Toyota uses canisters to make hydrogen portable and refueling convenient

Japanese automaker Toyota is betting on hydrogen to play a vital role in decarbonizing our energy demand and has unveiled a canister that will help make the fuel portable, Engadget reported.

As the world searches for carbon-free energy sources, hydrogen is one of the options on the table. According to the Alternative Fuels Data Center (AFDC), a US Department of Energy resource, 2.2 pounds (one kg) of hydrogen contains the same amount of energy as one gallon (6.2 pounds, 2 .8 kg) of gasoline. However, major obstacles to the use of hydrogen as a fuel guarantee the safety and availability of the gas. Toyota aims to overcome these obstacles in one fell swoop with a cartridge-based solution.

Toyota hydrogen cartridges

Instead of building a large-scale infrastructure to pump hydrogen gas, Toyota wants to ship it in small, convenient and affordable packages. For this, the company is considering cartridges that weigh no more than 11 pounds (5 kg).

At 16 inches (40 cm) long and seven inches (18 cm) in diameter, these cartridges should be easily portable and easy to swap out for quick refilling.

The automaker has also partnered with Tokyo-based Eneos Corporation to build a complete hydrogen-based supply chain. Eneos is a century-old oil company looking for new ways to power the world without carbon. A company press release says Toyota and Eneos are working to simplify the production, transportation and use of hydrogen as a fuel.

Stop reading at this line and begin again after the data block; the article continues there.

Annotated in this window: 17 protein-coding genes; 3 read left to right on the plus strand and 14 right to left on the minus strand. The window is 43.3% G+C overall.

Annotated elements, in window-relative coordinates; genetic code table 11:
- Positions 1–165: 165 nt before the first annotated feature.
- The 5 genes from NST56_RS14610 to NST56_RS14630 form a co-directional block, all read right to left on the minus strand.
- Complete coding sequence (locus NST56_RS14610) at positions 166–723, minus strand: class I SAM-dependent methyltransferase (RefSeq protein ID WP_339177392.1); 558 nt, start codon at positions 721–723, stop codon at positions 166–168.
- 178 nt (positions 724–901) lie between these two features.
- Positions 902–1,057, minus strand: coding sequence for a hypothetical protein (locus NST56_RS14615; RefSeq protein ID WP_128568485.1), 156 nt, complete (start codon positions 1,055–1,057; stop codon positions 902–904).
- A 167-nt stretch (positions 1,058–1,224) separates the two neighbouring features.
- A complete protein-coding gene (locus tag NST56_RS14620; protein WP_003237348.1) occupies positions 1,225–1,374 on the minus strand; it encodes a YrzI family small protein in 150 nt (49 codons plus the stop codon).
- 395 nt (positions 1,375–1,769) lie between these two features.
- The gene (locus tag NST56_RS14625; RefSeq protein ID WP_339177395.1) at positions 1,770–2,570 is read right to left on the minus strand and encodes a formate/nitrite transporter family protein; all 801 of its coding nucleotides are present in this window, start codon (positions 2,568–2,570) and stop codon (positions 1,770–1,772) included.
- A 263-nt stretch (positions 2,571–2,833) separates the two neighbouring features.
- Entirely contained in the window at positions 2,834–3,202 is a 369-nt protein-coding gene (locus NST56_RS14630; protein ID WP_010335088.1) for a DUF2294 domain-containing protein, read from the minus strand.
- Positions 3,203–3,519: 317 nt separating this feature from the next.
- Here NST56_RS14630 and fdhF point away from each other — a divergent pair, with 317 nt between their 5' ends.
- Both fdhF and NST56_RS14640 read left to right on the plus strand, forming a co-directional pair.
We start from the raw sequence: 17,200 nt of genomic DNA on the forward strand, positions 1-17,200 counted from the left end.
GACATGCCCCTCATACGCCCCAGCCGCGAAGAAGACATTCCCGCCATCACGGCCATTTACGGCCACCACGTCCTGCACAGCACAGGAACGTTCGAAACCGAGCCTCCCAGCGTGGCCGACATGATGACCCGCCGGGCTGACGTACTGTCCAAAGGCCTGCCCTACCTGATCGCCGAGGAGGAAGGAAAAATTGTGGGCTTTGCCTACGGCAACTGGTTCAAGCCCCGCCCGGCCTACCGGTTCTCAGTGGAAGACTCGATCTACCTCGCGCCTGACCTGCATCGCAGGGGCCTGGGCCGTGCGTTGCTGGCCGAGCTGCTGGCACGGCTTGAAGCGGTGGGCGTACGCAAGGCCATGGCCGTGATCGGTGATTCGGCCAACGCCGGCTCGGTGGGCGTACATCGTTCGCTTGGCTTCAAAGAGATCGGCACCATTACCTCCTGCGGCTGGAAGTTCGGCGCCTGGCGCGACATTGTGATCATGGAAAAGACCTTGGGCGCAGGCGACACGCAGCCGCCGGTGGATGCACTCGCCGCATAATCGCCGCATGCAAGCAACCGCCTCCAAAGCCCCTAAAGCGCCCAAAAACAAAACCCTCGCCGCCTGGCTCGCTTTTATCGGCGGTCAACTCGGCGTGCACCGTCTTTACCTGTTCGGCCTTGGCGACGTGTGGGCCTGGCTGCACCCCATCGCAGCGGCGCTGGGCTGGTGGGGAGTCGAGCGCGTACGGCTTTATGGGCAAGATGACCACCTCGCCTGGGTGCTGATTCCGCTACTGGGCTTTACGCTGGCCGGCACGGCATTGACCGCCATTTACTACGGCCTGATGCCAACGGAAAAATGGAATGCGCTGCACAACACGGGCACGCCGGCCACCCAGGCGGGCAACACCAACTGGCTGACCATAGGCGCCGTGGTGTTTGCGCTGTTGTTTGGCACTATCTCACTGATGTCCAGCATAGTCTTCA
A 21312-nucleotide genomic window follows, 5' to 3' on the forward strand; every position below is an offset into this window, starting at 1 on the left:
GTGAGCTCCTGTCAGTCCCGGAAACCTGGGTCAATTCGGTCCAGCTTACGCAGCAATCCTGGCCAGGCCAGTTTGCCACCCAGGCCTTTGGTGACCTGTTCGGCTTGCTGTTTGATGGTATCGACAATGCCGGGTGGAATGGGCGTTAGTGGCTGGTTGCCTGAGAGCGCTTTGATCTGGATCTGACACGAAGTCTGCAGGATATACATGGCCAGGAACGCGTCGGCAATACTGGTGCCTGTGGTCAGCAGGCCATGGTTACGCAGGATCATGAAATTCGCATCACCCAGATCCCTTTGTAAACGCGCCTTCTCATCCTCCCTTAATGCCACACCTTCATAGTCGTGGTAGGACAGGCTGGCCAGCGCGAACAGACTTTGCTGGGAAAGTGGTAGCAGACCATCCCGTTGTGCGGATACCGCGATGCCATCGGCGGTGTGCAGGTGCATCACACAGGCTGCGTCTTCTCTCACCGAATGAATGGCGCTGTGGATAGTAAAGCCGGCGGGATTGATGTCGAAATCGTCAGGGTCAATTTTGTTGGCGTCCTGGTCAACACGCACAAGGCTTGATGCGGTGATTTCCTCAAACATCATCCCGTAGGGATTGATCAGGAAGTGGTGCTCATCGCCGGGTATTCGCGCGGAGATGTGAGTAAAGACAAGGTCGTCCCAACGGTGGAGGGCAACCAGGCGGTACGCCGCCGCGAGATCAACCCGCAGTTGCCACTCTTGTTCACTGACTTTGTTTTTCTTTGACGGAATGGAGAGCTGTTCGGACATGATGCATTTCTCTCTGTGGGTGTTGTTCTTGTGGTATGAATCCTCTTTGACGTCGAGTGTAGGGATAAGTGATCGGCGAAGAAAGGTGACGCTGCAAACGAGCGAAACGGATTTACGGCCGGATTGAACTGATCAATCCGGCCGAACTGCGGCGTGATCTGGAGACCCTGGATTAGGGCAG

Toyota will test its hydrogen canisters in Woven City, a futuristic smart city currently under construction in Susono City in eastern Japan.

Today’s Hydrogen Problem

Even if the supply chain issues could be resolved quickly, the use of hydrogen as a fuel currently poses a significant problem. Although abundant in nature, hydrogen is not freely available and must be extracted from other molecules such as water, methane or other organic matter.

Hydrogen is widely used in fertilizer production and oil refining, but the methods currently used for production rely on fossil fuels, Toyota notes in its press release. The company expects the hydrogen to be produced with low carbon emissions, as wind, solar, geothermal and biomass energy will be used in its production.

With its cartridges, Toyota intends to meet the energy needs of remote and non-electrified areas, the statement added. Although convenient, the small size cartridges are intended for everyday use applications. A single cartridge can power a home microwave for up to four hours, Toyota reports on its cartridge claims.

While the cartridges are currently presented at the Fuji Speedway, their small size makes it’s quite clear that Toyota isn’t looking to them to solve heavy vehicle or long-haul haul problems. Whether we’ll see larger iterations of these cartridges in the future remains to be seen. For now, Toyota is keen to explore how these little packages can be used in our daily lives.